Josh Hamilton, who has been shelved for three weeks with a broken humerus sustained sliding into home plate, will begin swinging off a tee Wednesday, the Rangers revealed today.
Hamilton has been playing catch and shagging flyballs in his rehab and is considered about a week ahead of schedule. The Rangers originally said he’d be out 6-8 weeks with the injury. If he can avoid any setbacks, a return during the May 23-29 homestand against the White Sox and Royals seems possible.
With Hamilton sidelined, the Rangers have alternated Julio Borbon and David Murphy in center field, with Mitch Moreland shifting back and forth between first base and the right field. Borbon could be at risk of being sent back to the minors when Hamilton returns, though he has some time left to secure his spot.
The Cubs’ defense — or lack thereof this year — has been a topic of conversation as it could help explain why the team hasn’t played at the elite level it played at last year.
Manager Joe Maddon tried to go into detail about that but ended up channeling his inner Rex Ryan. Via CSN Chicago’s Patrick Mooney.
If, in the future, Joe Ross ever complains about a lack of run support, point to his first four starts of the 2017 season.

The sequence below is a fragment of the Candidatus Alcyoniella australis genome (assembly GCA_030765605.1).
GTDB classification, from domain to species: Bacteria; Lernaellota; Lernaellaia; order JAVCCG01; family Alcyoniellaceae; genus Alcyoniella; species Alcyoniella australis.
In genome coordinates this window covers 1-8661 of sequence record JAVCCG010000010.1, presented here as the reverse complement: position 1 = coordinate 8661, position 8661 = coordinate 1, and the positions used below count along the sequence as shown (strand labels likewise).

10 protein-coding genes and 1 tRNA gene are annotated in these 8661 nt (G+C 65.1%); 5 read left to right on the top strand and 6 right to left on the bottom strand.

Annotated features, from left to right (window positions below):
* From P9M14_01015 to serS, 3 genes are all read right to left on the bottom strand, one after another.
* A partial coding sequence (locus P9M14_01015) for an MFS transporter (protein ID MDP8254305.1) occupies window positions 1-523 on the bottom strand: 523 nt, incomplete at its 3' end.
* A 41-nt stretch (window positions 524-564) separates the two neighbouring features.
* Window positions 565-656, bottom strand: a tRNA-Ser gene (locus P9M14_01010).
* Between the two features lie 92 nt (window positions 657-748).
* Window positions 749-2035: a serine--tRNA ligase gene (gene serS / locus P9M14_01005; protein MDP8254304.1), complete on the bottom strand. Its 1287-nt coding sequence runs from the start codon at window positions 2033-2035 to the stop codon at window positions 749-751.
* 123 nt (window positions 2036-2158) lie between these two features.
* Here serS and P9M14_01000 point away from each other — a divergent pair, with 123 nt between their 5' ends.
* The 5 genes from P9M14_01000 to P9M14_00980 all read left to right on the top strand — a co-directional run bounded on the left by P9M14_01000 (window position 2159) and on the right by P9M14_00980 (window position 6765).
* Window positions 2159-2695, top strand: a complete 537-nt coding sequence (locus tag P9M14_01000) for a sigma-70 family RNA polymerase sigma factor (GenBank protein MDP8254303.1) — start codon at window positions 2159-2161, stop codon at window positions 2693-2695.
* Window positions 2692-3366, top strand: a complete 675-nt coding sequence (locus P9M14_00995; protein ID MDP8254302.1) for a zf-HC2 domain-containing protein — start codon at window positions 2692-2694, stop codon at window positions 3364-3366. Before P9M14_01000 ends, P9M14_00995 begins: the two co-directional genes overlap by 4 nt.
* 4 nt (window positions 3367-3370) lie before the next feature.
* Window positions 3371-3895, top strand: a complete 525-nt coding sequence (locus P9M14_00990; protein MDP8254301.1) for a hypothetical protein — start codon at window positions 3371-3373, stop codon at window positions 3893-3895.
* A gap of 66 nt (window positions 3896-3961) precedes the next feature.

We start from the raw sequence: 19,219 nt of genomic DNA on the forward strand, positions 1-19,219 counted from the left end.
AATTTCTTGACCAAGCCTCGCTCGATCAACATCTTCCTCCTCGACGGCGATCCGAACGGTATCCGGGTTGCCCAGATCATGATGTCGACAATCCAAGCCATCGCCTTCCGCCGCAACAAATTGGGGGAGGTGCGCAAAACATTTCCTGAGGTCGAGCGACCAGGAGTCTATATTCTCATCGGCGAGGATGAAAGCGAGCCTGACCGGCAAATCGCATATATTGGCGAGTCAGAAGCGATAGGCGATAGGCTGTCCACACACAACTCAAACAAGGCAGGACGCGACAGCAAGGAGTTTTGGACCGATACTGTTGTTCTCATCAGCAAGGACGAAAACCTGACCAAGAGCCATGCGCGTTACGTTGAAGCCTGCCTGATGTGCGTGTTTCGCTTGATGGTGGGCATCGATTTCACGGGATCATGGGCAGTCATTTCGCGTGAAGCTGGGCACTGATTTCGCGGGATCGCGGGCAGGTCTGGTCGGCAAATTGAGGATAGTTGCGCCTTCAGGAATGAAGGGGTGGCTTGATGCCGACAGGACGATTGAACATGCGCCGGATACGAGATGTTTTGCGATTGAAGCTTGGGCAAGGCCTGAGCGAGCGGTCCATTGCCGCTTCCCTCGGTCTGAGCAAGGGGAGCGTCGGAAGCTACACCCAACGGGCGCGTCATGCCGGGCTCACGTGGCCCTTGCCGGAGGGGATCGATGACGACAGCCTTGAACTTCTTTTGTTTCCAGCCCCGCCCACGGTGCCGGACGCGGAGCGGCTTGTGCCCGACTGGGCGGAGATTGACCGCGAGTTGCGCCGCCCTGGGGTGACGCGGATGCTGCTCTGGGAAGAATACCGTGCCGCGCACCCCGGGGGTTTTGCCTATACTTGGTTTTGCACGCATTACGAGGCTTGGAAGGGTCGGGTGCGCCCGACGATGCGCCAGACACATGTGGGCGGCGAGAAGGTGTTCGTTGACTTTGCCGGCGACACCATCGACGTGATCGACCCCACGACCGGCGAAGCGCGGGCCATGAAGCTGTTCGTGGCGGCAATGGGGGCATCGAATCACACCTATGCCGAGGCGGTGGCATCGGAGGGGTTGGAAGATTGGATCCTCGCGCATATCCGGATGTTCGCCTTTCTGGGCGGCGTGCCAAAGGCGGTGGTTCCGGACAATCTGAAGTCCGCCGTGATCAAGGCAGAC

Ross started on April 19 in Atlanta against the Braves, on April 25 in Colorado against the Rockies, on April 30 at home against the Mets, and on May 23 at home against the Mariners. In those games, the Nats’ offense scored 14, 15, 23, and 10 runs respectively for a total of 62 runs, or an average of 15.5 per start. Ross was the pitcher of record for seven, eight, 10, and 10 runs for a total of 35 runs (8.75 runs per start), which would still make him the major league leader in run support by that restrictive standard.
Among qualified starters — Ross did not qualify — entering Tuesday’s action, the Rockies’ Antonio Senzatela led the way according to ESPN, averaging 7.11 runs of support in nine starts. The Rockies scored double-digit runs in only three of those starts, oddly enough.
Per the Nationals, the 62 runs of support for Ross is a major league record in a pitcher’s first four starts of a season.